skip to main content

Search for: All records

Award ID contains: 1814772

Note: When clicking on a Digital Object Identifier (DOI) number, you will be taken to an external site maintained by the publisher. Some full text articles may not yet be available without a charge during the embargo (administrative interval).
What is a DOI Number?

Some links on this page may take you to non-federal websites. Their policies may differ from this site.

  1. null (Ed.)
    ABSTRACT The fraction of stars in binary systems within star clusters is important for their evolution, but what proportion of binaries form by dynamical processes after initial stellar accretion remains unknown. In previous work, we showed that dynamical interactions alone produced too few low-mass binaries compared to observations. We therefore implement an initial population of binaries in the coupled magnetohydrodynamics and direct N-body star cluster formation code torch. We compare simulations with, and without, initial binary populations and follow the dynamical evolution of the binary population in both sets of simulations, finding that both dynamical formation and destruction of binaries take place. Even in the first few million years of star formation, we find that an initial population of binaries is needed at all masses to reproduce observed binary fractions for binaries with mass ratios above the q ≥ 0.1 detection limit. Our simulations also indicate that dynamical interactions in the presence of gas during cluster formation modify the initial distributions towards binaries with smaller primary masses, larger mass ratios, smaller semimajor axes and larger eccentricities. Systems formed dynamically do not have the same properties as the initial systems, and systems formed dynamically in the presence of an initial populationmore »of binaries differ from those formed in simulations with single stars only. Dynamical interactions during the earliest stages of star cluster formation are important for determining the properties of binary star systems.« less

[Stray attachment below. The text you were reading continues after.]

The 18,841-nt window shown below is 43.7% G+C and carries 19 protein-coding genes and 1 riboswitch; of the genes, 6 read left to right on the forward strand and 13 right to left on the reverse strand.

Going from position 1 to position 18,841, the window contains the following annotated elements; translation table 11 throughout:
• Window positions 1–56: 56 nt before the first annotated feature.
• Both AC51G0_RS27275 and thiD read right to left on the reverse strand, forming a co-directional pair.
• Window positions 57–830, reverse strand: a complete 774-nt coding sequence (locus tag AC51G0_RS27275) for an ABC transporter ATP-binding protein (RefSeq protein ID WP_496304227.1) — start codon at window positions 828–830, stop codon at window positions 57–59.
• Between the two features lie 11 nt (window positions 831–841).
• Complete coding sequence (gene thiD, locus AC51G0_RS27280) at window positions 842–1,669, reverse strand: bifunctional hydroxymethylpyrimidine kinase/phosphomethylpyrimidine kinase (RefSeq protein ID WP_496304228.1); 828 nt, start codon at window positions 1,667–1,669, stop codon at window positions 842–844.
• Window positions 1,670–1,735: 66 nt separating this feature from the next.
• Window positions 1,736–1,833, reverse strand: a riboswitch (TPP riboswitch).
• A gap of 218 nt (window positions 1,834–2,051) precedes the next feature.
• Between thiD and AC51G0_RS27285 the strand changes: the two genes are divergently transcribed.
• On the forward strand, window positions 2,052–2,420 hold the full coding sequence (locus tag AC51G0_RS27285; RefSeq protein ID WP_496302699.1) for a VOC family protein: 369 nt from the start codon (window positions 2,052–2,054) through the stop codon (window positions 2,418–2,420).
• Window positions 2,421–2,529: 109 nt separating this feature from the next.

2. null (Ed.)
  3. Aims. We perform a simulation using the Astrophysical Multipurpose Software Environment of the Orion Trapezium star cluster in which the evolution of the stars and the dynamics of planetary systems are taken into account. Methods. The initial conditions from earlier simulations were selected in which the size and mass distributions of the observed circumstellar disks in this cluster are satisfactorily reproduced. Four, five, or size planets per star were introduced in orbit around the 500 solar-like stars with a maximum orbital separation of 400 au. Results. Our study focuses on the production of free-floating planets. A total of 357 become unbound from a total of 2522 planets in the initial conditions of the simulation. Of these, 281 leave the cluster within the crossing timescale of the star cluster; the others remain bound to the cluster as free-floating intra-cluster planets. Five of these free-floating intra-cluster planets are captured at a later time by another star. Conclusions. The two main mechanisms by which planets are lost from their host star, ejection upon a strong encounter with another star or internal planetary scattering, drive the evaporation independent of planet mass of orbital separation at birth. The effect of small perturbations due to slowmore »changes in the cluster potential are important for the evolution of planetary systems. In addition, the probability of a star to lose a planet is independent of the planet mass and independent of its initial orbital separation. As a consequence, the mass distribution of free-floating planets is indistinguishable from the mass distribution of planets bound to their host star.« less